The series has been distinctly underwhelming as a work of ‘proper’ tv – you’d have to be crazy to mention it in the same breath as the Wire for example. BUT the flipside is that it’s become entertaining claptrap (minus the Dana subplot and bloody Mike). I think so anyway, but I watch a lot of trash whereas you seem to have some, y’know, taste.

    • Zac Petrillo says:

      The more I think about it, and you bring up a good point, the more Homeland seems an obvious trap of trash entertainment tucked into the circumstance of TV as “art.” Perhaps its just a good bit of timing on the creators’ parts. But think about it: a CIA agent with bipolar disorder starts fucking a soldier she knows is a terrorist? The soldier’s wife sleeps with his best friend? Their daughter shacks up with the Vice President’s kid and kills someone? It’s the stuff soap operas are made of, or worse (read: better). As you say, I’m willing to accept that now the show has explicitly shown its colors as an entertaining, though disposable, piece of media. Reworking my brain to see it that way may garner better feelings.

      Interesting that you mention The Wire. The guys over at Grantland just got dinged for insisting on comparing every episode of Homeland to The Wire. Stupid really.

      • DrFrood says:

        It’s the evidence pinboard in Homeland that put me in mind of The Wire – looks the same. I get that it’s referencing Carrie’s evidence board towards the end of series 1 when she’d started cracking up and it was all colour coded, and the implication is she might have been losing her mind, but she was still a CIA operative, but even so. The Wire.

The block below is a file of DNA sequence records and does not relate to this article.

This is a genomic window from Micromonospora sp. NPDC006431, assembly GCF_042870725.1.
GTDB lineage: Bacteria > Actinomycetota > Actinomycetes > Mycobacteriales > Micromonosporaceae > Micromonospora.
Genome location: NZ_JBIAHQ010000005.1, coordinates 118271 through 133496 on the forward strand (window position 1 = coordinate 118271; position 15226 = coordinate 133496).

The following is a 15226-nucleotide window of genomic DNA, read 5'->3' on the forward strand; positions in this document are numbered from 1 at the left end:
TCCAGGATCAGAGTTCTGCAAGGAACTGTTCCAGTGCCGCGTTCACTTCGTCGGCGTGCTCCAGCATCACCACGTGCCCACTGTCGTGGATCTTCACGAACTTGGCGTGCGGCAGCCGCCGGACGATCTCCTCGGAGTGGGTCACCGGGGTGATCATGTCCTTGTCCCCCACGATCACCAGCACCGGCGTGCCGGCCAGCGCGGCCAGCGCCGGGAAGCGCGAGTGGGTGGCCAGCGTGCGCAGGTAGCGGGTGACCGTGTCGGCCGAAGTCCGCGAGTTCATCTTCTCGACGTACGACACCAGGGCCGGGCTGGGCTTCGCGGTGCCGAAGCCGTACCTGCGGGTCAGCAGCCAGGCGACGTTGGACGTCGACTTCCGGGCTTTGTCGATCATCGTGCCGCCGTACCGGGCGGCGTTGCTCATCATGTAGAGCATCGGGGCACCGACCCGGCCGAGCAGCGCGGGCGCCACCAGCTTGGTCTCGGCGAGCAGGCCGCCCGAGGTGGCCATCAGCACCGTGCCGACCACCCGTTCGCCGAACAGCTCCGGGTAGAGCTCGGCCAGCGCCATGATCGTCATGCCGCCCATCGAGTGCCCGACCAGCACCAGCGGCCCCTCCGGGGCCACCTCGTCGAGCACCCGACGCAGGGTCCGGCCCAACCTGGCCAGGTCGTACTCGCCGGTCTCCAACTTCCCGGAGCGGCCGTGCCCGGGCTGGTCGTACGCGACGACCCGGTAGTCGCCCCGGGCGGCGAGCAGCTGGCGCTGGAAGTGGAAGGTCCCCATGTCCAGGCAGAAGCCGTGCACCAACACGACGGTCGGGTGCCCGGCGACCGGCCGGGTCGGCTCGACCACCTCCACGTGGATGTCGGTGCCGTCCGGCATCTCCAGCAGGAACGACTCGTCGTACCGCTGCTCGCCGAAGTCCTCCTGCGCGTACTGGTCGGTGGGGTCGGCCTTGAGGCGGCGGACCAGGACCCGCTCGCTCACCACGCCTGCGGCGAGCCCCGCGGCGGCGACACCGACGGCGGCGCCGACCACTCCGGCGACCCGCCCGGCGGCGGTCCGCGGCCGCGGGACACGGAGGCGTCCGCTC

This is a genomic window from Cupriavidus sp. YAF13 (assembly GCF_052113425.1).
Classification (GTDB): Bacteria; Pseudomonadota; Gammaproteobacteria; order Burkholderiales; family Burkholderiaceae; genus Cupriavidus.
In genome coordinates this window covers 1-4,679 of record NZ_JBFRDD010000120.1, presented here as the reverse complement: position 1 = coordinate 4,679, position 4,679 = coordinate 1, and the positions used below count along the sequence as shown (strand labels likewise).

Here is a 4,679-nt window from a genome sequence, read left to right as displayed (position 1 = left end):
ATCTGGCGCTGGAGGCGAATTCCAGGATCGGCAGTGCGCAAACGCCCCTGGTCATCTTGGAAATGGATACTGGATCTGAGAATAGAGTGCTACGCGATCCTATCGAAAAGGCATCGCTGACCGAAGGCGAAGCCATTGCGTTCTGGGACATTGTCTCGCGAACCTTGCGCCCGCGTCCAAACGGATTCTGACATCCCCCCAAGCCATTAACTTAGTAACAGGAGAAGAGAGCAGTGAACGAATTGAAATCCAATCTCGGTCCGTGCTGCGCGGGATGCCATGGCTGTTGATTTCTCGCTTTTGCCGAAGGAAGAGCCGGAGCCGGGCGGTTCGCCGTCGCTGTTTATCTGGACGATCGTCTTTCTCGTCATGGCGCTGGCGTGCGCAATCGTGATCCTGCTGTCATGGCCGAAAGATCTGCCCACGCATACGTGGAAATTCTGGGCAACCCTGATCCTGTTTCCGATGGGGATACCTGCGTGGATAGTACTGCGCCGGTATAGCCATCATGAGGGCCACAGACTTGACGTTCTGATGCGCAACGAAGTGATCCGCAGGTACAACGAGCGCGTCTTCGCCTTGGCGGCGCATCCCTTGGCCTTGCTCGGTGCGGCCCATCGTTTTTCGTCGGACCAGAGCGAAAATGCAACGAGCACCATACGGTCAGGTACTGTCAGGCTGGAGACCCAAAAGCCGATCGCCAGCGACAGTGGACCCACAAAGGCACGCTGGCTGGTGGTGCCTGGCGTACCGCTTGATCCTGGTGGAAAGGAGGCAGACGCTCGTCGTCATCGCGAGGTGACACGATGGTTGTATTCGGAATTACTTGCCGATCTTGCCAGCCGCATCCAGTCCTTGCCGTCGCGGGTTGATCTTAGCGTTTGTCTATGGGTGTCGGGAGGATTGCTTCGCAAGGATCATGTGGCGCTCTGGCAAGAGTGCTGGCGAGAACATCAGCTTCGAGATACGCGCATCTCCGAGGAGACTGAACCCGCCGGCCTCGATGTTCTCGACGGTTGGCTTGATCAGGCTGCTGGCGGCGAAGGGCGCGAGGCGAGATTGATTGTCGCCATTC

I thought that the part with the CIA agent sleeping with the guy she’s spying on was the most plausible aspect of the whole thing to be honest – she spent series 1 watching him in his home when his guard would theoretically have been down and having him occupy her every waking moment after all. Bound to get a little attached.

        Problem is that the show was based on Hatufim or whatever it was called – the Israeli show. then it got picked up for more than 1 season, and suddenly the writers had to stretch it out to at least a second season. Also there’s a bit of sequel syndrome going on – they need to keep you interested, it has to exceed the first series.

        Sadly in doing so it’s become a bit silly, and in trying to avoid becoming stale by relying on the 1st series schtick of plot twists to make you second guess every character, it’s had to play around shifting the pace and generally becoming more plot driven.

        Shame if you genuinely don’t enjoy stupid tv, but if you don’t mind it, the acting is still pretty high quality although Danes’ crazy face acting is starting to grate as is her ability to just follow the damn plan. Plus side, Harewood is fantastic, Lewis likewise, Mandy Patinkin is wonderful and Rupert Friend has left my little black book of actors whom I’d like to throttle – he’s a total revelation.

        As for comparing Homeland to The Wire, why would you do that?

      • Zac Petrillo says:

        Oh yeah, don’t get me wrong, I loved the angle of them falling for each other in Season One. In fact, that season was, to my mind, a perfect 12 episodes of television. But really, it’s classic “trash” (for lack of better word) on paper. Now, with the rehashings and plot mechanics at the surface, the show’s becoming less about the gray areas and more about what you’d expect on paper. Agreed about the acting. Though I must admit Danes never did it for me in this show. She seems to have captured everyone’s hearts, but I just don’t get it. She was serviceable and, at times, wonderful in Season One. I think she’s been something of a drag in Season Two. Even the excellent interrogation was reduced by her unwillingness to not be “frenzied” at every moment.

      • Zac Petrillo says:

        Walking Dead is my next watch. The expectations are through the roof though.

  2. DrFrood says:

    PS: There’s always The Walking Dead, which has no right to be that good given it’s about bloody zombies